- Do not use 2 doses at the same time or extra doses.
See also: Dosage Information (in more detail)
What are some side effects that I need to call my doctor about right away?
WARNING/CAUTION: Even though it may be rare, some people may have very bad and sometimes deadly side effects when taking a drug. Tell your doctor or get medical help right away if you have any of the following signs or symptoms that may be related to a very bad side effect:
- Signs of an allergic reaction, like rash; hives; itching; red, swollen, blistered, or peeling skin with or without fever; wheezing; tightness in the chest or throat; trouble breathing or talking; unusual hoarseness; or swelling of the mouth, face, lips, tongue, or throat.
- Signs of infection like fever, chills, very bad sore throat, ear or sinus pain, cough, more sputum or change in color of sputum, pain with passing urine, mouth sores, or wound that will not heal.
- Signs of a weak adrenal gland like a very bad upset stomach or throwing up, very bad dizziness or passing out, muscle weakness, feeling very tired, mood changes, not hungry, or weight loss.
- Feeling very tired, weak, or touchy; trembling; having a fast heartbeat, confusion, sweating, or dizziness if you missed a dose or recently stopped flunisolide (oral inhalation).
- Redness or white patches in mouth or throat.
- Bone or joint pain.
- Change in eyesight.
- This medicine can cause very bad breathing problems right after you take a dose. Sometimes, this may be life-threatening. If you have trouble breathing, breathing that is worse, wheezing, or coughing after using this medicine, use a rescue inhaler and get medical help right away.
What are some other side effects of Flunisolide?
All drugs may cause side effects. However, many people have no side effects or only have minor side effects. Call your doctor or get medical help if any of these side effects or any other side effects bother you or do not go away:
- Throat irritation.
- Nose stuffiness.
- Runny nose.
These are not all of the side effects that may occur. If you have questions about side effects, call your doctor. Call your doctor for medical advice about side effects.
You may report side effects to the FDA at 1-800-FDA-1088. You may also report side effects at http://www.fda.gov/medwatch.
See also: Side effects (in more detail)
If OVERDOSE is suspected:
If you think there has been an overdose, call your poison control center or get medical care right away. Be ready to tell or show what was taken, how much, and when it happened.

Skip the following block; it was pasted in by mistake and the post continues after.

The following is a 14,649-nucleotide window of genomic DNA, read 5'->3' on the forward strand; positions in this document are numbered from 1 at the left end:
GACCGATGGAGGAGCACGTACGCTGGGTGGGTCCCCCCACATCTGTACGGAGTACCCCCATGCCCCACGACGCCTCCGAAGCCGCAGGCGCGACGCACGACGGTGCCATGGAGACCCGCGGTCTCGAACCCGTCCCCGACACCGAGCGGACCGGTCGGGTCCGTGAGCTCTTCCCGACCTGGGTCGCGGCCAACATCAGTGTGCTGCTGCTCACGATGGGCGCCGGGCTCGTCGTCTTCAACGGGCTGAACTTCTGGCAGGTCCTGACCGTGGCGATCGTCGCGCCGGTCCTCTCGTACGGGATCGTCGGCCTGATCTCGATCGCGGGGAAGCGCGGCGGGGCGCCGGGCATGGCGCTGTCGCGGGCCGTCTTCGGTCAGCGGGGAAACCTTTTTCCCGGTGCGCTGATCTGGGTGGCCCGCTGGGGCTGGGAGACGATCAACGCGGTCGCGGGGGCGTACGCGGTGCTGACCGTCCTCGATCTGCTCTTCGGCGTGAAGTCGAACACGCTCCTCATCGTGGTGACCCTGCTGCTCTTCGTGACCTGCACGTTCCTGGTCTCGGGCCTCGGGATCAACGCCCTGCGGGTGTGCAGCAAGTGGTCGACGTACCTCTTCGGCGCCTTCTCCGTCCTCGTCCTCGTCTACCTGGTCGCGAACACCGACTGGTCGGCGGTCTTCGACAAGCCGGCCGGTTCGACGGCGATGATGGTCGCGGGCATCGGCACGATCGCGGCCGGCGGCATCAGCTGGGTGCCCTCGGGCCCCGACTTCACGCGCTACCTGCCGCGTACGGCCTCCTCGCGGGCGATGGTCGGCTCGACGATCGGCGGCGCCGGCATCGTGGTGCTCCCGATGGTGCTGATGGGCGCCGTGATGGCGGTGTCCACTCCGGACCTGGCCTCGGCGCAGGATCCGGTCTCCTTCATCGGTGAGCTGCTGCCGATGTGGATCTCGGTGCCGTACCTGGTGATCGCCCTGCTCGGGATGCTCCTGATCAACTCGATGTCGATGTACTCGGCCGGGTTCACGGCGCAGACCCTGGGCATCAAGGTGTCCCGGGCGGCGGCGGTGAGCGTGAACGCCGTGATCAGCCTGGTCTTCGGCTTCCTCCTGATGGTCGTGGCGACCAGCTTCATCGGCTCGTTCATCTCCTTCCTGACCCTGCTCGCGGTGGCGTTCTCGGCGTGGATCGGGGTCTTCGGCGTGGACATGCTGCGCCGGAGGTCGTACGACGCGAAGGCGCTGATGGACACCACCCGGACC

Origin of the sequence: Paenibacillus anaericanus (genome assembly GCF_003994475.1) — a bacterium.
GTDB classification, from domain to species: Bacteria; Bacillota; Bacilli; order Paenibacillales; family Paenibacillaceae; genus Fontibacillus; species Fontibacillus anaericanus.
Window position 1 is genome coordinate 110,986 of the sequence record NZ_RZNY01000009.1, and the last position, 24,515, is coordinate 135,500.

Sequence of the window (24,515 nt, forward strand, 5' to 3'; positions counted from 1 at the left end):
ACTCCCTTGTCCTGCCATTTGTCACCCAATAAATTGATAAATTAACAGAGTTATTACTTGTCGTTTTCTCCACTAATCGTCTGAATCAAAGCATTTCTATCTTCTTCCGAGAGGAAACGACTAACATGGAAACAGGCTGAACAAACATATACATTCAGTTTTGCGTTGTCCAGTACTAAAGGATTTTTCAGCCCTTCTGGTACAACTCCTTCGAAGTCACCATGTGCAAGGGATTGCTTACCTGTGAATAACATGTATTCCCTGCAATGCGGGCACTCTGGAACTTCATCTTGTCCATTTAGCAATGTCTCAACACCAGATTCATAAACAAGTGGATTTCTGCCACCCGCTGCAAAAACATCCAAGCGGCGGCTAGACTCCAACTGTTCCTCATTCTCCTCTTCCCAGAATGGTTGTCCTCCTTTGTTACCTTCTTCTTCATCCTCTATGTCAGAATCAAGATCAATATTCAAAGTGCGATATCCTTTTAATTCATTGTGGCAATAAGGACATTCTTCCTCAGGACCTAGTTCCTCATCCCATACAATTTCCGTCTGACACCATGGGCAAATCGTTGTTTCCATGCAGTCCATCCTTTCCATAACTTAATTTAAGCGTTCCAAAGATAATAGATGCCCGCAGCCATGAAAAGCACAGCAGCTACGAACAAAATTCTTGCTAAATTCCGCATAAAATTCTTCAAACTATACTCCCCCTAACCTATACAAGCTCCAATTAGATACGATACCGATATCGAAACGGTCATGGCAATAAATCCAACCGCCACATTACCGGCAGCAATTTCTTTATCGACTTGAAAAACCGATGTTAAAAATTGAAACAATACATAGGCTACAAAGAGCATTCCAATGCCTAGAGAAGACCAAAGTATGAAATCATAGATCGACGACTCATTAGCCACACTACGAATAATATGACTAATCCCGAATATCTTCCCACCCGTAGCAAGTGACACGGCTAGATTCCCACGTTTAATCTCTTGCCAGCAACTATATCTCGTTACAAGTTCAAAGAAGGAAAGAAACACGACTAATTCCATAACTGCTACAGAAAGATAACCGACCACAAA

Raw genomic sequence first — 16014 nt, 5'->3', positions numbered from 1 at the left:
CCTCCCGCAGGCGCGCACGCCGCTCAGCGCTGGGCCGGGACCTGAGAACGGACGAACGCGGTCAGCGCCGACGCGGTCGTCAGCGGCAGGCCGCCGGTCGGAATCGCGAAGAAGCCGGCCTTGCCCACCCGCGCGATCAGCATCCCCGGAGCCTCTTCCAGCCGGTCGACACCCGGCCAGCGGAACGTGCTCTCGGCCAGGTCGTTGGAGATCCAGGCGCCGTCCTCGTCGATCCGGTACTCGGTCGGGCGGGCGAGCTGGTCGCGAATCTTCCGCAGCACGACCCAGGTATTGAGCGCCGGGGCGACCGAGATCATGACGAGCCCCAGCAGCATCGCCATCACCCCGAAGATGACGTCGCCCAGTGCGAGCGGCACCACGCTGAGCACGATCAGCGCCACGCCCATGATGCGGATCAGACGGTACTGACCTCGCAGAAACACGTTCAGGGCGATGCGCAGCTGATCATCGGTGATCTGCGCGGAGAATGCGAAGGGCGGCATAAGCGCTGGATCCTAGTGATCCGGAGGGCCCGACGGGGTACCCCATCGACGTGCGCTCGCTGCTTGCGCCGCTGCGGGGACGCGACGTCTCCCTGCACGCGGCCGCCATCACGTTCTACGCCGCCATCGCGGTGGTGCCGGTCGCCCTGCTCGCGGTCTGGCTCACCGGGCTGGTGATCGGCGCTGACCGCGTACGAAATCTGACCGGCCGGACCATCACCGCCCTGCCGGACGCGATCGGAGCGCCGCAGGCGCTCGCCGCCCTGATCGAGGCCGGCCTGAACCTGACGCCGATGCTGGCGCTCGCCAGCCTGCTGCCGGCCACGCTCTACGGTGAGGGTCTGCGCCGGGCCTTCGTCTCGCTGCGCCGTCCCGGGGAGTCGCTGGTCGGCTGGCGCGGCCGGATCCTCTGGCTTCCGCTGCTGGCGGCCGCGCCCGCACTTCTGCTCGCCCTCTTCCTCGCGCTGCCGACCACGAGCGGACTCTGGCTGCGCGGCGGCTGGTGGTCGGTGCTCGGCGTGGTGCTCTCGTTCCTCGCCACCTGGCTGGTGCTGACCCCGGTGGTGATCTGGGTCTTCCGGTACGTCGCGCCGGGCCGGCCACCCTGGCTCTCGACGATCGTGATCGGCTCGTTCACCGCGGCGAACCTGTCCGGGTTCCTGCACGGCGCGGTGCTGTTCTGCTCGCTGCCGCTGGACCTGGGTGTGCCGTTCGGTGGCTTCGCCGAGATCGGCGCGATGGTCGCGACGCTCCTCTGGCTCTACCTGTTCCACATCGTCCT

How do I store and/or throw out Flunisolide?
- Store at room temperature. Do not freeze.
- Protect from heat and sunlight. Do not puncture or burn even if it seems empty.
- Keep all drugs in a safe place. Keep all drugs out of the reach of children and pets.
- Check with your pharmacist about how to throw out unused drugs.
Consumer Information Use and Disclaimer
- If your symptoms or health problems do not get better or if they become worse, call your doctor.
- Do not share your drugs with others and do not take anyone else's drugs.
- Keep a list of all your drugs (prescription, natural products, vitamins, OTC) with you. Give this list to your doctor.
- Talk with the doctor before starting any new drug, including prescription or OTC, natural products, or vitamins.
- Some drugs may have another patient information leaflet. Check with your pharmacist. If you have any questions about flunisolide, please talk with your doctor, nurse, pharmacist, or other health care provider.
- If you think there has been an overdose, call your poison control center or get medical care right away. Be ready to tell or show what was taken, how much, and when it happened.
- This information should not be used to decide whether or not to take this medicine or any other medicine. Only the healthcare provider has the knowledge and training to decide which medicines are right for a specific patient. This information does not endorse any medicine as safe, effective, or approved for treating any patient or health condition. This is only a brief summary of general information about flunisolide. It does NOT include all information about the possible uses, directions, warnings, precautions, interactions, adverse effects, or risks that may apply to this medicine. This information is not specific medical advice and does not replace information you receive from the healthcare provider. You must talk with the healthcare provider for complete information about the risks and benefits of using flunisolide.
Review Date: September 6, 2017
More about flunisolide
- Side Effects
- During Pregnancy or Breastfeeding
- Dosage Information
- Drug Interactions
- Support Group
- En Español
- 2 Reviews – Add your own review/rating
- Drug class: inhaled corticosteroids